5. Elder Nelson's linking of Family History to the atonement, and his gentle prodding that I need to get to work!

6. Elder Hales story: "Grandpa, are you in there?"

7. That Elder Foster is a farmer and a rancher.

8. Elder Anderson's recommendation that we speak more of Jesus Christ with our children.

9. President Monson's concluding counsel to look to the lighthouse of the Lord.

What touched you?

Saturday Conference Impressions

After the first day of conference, I've already begun assembling some favorite thoughts and passages:

1. President Monson's going "off script" in his opening remarks to talk about his beloved Frances. Very sweet and human view of this couple who have spent so many years together.

2. Elder Packer's discussion of authority and power of the priesthood. I had heard his telling of the story of the ordination of the pre-mission elder in a leadership meeting in Michigan. He also noted then that he could have ordained the father if need be, but didn't call it a battlefield promotion that time. Nice touch.

3. Sister Beck's discussion of personal revelation as being most important for women. And her quoting of Eliza R. Snow was awesome!

4. Elder Anderson's reminder of the experience on Parley Street in Nauvoo. I reflected on my own tears as I read those signs he talked about and was appropriately jolted by the hope he described in those departing Nauvoo residents. His reiteration of the need for proper profession care for those who suffer from clinical depression impressed me, too.

5. I was grateful for my mother and my wife as I listened to Elder Ballard.

6. Elder Perry's memories of his mother's preparing for lessons was wonderful, and hinted that such careful preparation is even possible with highly "correlated" lessons. I remembered my mother's helping my dad research high council talks, and how she prepared her own lessons. And I think about my wife's preparations for her Relief Society lessons.

7. Elder Christopherson's comment that God's commandments give protection from self-inflicted pain.

8. Elder Bednar's concept of an early warning signal in our homes (and wondering how I've done with that in the past), coupled with Elder Eyring's call to rescue early.

9. Elder Holland's frank and honest discussion of pornography, done in his own remarkable style.

10. Elder Oaks' clear discussion of healing blessings, clarifying the need to take advantage of all methods of healing, including blessings. His acknowledgement that faith to do miracles exists outside the church as well as in. And his teaching that the words of the blessing are not the most important part (to suggest that we should not fear being voice).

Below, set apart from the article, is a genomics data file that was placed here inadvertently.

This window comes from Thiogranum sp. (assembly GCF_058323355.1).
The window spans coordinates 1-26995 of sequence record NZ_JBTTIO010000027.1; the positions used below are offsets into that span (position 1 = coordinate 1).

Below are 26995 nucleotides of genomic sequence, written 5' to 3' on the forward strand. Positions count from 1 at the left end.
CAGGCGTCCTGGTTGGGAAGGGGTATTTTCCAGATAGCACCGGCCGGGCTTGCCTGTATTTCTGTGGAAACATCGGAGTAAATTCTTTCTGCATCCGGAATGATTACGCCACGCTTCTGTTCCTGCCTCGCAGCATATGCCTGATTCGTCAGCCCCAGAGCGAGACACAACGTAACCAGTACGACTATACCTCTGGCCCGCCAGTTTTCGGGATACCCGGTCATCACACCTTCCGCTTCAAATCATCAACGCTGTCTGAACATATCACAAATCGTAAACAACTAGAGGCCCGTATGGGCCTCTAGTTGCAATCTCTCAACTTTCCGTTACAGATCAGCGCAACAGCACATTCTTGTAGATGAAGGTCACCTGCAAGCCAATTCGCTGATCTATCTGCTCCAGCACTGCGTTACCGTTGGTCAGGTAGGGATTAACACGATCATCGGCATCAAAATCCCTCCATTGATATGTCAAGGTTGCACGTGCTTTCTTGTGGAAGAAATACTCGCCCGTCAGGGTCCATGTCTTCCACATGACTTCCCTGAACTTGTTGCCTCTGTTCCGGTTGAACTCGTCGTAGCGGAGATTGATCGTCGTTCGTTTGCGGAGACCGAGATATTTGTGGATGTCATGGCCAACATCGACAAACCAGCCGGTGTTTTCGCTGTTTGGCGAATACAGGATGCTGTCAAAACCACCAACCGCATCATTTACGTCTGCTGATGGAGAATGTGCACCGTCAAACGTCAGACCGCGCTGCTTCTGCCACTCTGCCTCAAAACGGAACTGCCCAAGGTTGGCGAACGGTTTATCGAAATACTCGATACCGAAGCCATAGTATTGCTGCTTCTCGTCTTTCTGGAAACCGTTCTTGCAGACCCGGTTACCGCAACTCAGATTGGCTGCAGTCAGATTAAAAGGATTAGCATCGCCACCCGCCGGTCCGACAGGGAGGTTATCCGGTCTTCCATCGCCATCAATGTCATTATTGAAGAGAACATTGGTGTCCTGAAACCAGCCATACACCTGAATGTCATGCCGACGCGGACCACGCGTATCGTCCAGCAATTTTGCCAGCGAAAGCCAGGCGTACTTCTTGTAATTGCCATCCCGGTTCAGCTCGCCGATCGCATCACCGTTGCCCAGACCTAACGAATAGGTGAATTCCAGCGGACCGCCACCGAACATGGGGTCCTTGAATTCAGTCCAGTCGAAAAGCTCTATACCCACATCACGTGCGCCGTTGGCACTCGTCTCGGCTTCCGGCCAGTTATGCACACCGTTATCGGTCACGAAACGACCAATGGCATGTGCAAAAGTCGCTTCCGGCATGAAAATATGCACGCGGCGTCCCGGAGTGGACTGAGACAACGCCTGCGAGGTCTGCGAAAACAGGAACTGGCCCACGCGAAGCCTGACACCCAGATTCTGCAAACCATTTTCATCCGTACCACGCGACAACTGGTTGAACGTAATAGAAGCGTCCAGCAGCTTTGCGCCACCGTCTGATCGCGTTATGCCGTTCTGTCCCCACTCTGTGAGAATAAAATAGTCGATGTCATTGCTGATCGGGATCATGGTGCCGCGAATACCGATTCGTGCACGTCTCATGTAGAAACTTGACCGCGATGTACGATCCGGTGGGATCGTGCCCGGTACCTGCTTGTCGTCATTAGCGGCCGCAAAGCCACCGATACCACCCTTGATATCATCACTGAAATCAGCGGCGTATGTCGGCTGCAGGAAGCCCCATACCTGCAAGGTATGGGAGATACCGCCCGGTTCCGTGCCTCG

11. Elder Rasband's look into how missionary assignments are made.

12. The First Presidency messages from General Priesthood: Patience, Diligence and Standards. Masterful discourses all. I agree with President Monson: it was one of the best priesthood sessions I've attended.

What touched you?

Saturday, April 3, 2010

General Conference!

It's about twenty minutes to conference, and I'm as excited as I can be. The semi-annual general conference of the Church of Jesus Christ of Latter-day Saints is a great gift to me.

It hasn't always been so. I grew up in Pittsburgh where we watched one session on public television, sometimes at home and sometimes at church, but usually on a Fast Sunday (so as a kid I sat in the kitchen watching TV but not being able to eat!).

When I got to BYU as a freshman, conference was everywhere, but I didn't watch it all. It was not part of my habit.

While I was in the MTC, I watched all the sessions of conference for the first time in my life. I made connections between the speakers, discovered some speakers I really enjoyed and others I didn't understand so well. But mostly, watching the conference in that setting, I caught the spirit of the meetings, the talks, the music. I took notes, and learned new things.

When I was on my mission in Germany, I saw or heard very little of conference until my last one when I listened to direct-wire broadcast of a couple of sessions, one in German and one in English (for the benefit of the US servicemen who shared the chapel we attended).

When I came home, I made more of an effort to listen and / or watch, though sometimes a college work schedule interfered. But it wasn't until I went to grad school back in Pittsburgh that I really became an adult convert to the "all sessions" conference. I had the assignment to do a follow-up lesson in Elders Quorum on the conference, so I determined I would attend all the sessions at our stake center (where our ward met). We took the kids along and they played in the children's room while we watched on the TV there. That became our pattern for years to come until we could listen or watch at home on the internet.

When we lived in Japan, tapes were made available to us well after conference. In Venezuela, we received tapes made by my wife's brother (he lived in Ogden), and we arranged to watch a session at church after sacrament meeting several weeks after conference. In Taiwan, we had "conference weekend" the week following conference in Salt Lake, and again we watched at home via computer.

Now that we're back in the US, we are watching while visiting family over conference weekend.

I still take notes, even though I haven't done a conference summary lesson since I taught institute in my stake several years ago. Note taking helps to focus my attention and to note key messages (for me) in the speakers. I enjoy returning to the conference issue of the Ensign, and listening to the talks again on my i-Pod.

Enjoy conference! (And tune in at, if you like!)